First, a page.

<label :for="uid">
<input :type="type" :id="uid" />
<span @html="label"></span>

A span is semantically ok, but if you do not need it for styling purposes, then you can attach the attribute webc:nokeep which will discard the span upon render.

Since you’re discarding the element, you can choose something else even completely made-up as long as you haven’t assigned it to another WebC component. For example, simply x:

<x @html="label" webc:nokeep></x>

Advanced patterns with slots

Attributes and props fit a lot of use cases, but to enable a bit more flexibility in structuring your components you can use slots. Evan already covered using slots for a static HTML card component in the intro article, so we’ll look at two other patterns.

First, we can break up large components and use slots to fit them together thanks to WebC rendering.

If we create a form-submit component separate from the form-field and form-input then we can use slots to help structure the component. We’ll have a single slot called fields which can be populated per instance. This allows freeform flexibility for how the form fields are created and ordered.

<!-- form-submit.webc -->
<slot name="fields"></slot>
<button type="submit">Submit</button>

<!-- turn it into a full web component to handle validation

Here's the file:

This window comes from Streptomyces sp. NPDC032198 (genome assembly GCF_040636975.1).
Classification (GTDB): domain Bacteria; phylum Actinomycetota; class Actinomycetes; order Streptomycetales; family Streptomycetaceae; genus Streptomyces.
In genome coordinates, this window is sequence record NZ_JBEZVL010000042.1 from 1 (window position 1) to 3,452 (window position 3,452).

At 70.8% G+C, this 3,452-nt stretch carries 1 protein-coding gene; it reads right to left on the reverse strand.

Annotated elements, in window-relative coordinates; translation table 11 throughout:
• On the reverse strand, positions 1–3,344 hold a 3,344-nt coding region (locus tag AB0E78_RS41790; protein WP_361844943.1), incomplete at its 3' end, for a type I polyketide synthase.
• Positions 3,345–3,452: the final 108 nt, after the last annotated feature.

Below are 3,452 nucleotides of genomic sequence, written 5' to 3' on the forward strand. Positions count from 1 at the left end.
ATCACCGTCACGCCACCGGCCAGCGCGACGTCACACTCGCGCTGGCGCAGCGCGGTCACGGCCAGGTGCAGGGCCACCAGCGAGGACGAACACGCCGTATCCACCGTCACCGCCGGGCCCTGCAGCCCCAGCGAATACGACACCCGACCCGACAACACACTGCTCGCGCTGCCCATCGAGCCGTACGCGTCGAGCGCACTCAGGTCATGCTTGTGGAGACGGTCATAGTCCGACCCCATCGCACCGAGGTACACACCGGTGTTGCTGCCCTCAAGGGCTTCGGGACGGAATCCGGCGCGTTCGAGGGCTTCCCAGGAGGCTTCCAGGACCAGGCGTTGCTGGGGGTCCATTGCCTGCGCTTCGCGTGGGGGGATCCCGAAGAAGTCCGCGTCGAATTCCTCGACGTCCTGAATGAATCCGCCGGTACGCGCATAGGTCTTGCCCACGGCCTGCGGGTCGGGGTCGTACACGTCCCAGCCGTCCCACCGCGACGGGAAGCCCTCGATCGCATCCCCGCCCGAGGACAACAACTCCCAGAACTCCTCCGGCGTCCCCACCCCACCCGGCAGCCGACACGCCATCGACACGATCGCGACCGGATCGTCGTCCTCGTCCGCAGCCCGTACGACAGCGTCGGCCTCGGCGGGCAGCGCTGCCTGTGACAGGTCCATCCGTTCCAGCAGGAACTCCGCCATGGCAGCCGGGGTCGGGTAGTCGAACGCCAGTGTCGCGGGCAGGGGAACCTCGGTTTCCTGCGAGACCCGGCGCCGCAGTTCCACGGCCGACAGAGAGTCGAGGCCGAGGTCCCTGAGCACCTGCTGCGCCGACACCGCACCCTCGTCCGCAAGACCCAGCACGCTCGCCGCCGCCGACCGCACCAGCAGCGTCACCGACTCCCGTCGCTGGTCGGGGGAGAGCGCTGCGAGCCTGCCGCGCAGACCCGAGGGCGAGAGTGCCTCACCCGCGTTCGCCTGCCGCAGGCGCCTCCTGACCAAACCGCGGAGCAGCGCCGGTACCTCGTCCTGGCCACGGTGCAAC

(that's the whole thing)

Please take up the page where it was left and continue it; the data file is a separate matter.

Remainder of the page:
and submission logic -->

Then, we assign to fields to the slot by referencing the name of fields in the slot attribute. Also note the use of webc:nokeep which is optional but may be preferred.

<!-- page.webc -->
<div slot="fields" webc:nokeep>
<form-field label="Name" type="text" value="Stephanie" description="Your first name please"></form-field>

<form-input label="Blue" type="radio" name="fav-color"></form-input>
<form-input label="Red" type="radio" name="fav-color"></form-input>
<form-input label="Green" type="radio" name="fav-color"></form-input>

The result is that WebC will statically render the individual fields within the form.

If your form requires JS, like a POST request to submit a newsletter form, then you may want to introduce the template pattern. Let’s setup up a form that also uses slots to represent optional fields. A neat feature of slots is if they are not given content, they are removed from rendering.

<!-- subscription-form.webc -->